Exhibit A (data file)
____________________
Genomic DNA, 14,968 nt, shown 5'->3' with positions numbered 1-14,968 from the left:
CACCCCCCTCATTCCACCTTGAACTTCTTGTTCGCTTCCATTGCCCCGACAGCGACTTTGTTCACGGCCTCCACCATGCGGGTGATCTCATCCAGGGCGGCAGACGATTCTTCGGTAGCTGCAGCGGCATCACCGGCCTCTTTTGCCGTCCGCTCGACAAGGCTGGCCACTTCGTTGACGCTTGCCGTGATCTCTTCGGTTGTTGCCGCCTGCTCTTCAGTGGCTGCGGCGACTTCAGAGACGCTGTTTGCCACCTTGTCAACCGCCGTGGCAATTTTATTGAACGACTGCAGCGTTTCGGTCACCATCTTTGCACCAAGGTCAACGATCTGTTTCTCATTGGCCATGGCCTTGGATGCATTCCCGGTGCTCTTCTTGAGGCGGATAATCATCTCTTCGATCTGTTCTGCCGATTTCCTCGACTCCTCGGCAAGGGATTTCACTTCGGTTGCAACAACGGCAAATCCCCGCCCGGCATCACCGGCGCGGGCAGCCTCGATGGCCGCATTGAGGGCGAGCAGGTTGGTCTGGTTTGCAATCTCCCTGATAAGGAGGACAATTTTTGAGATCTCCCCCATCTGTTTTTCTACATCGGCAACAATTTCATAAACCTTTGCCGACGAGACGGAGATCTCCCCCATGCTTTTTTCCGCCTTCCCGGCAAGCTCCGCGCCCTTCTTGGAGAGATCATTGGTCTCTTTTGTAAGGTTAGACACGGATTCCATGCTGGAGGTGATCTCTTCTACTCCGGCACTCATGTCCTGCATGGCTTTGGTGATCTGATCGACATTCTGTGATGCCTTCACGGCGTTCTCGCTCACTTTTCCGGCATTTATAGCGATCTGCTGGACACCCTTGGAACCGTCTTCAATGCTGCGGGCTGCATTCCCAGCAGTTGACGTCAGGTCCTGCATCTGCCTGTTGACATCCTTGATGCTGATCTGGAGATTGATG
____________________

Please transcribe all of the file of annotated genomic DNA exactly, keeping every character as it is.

Genomic DNA, 14,968 nt, shown 5'->3' with positions numbered 1-14,968 from the left:
CACCCCCCTCATTCCACCTTGAACTTCTTGTTCGCTTCCATTGCCCCGACAGCGACTTTGTTCACGGCCTCCACCATGCGGGTGATCTCATCCAGGGCGGCAGACGATTCTTCGGTAGCTGCAGCGGCATCACCGGCCTCTTTTGCCGTCCGCTCGACAAGGCTGGCCACTTCGTTGACGCTTGCCGTGATCTCTTCGGTTGTTGCCGCCTGCTCTTCAGTGGCTGCGGCGACTTCAGAGACGCTGTTTGCCACCTTGTCAACCGCCGTGGCAATTTTATTGAACGACTGCAGCGTTTCGGTCACCATCTTTGCACCAAGGTCAACGATCTGTTTCTCATTGGCCATGGCCTTGGATGCATTCCCGGTGCTCTTCTTGAGGCGGATAATCATCTCTTCGATCTGTTCTGCCGATTTCCTCGACTCCTCGGCAAGGGATTTCACTTCGGTTGCAACAACGGCAAATCCCCGCCCGGCATCACCGGCGCGGGCAGCCTCGATGGCCGCATTGAGGGCGAGCAGGTTGGTCTGGTTTGCAATCTCCCTGATAAGGAGGACAATTTTTGAGATCTCCCCCATCTGTTTTTCTACATCGGCAACAATTTCATAAACCTTTGCCGACGAGACGGAGATCTCCCCCATGCTTTTTTCCGCCTTCCCGGCAAGCTCCGCGCCCTTCTTGGAGAGATCATTGGTCTCTTTTGTAAGGTTAGACACGGATTCCATGCTGGAGGTGATCTCTTCTACTCCGGCACTCATGTCCTGCATGGCTTTGGTGATCTGATCGACATTCTGTGATGCCTTCACGGCGTTCTCGCTCACTTTTCCGGCATTTATAGCGATCTGCTGGACACCCTTGGAACCGTCTTCAATGCTGCGGGCTGCATTCCCAGCAGTTGACGTCAGGTCCTGCATCTGCCTGTTGACATCCTTGATGCTGATCTGGAGATTGATG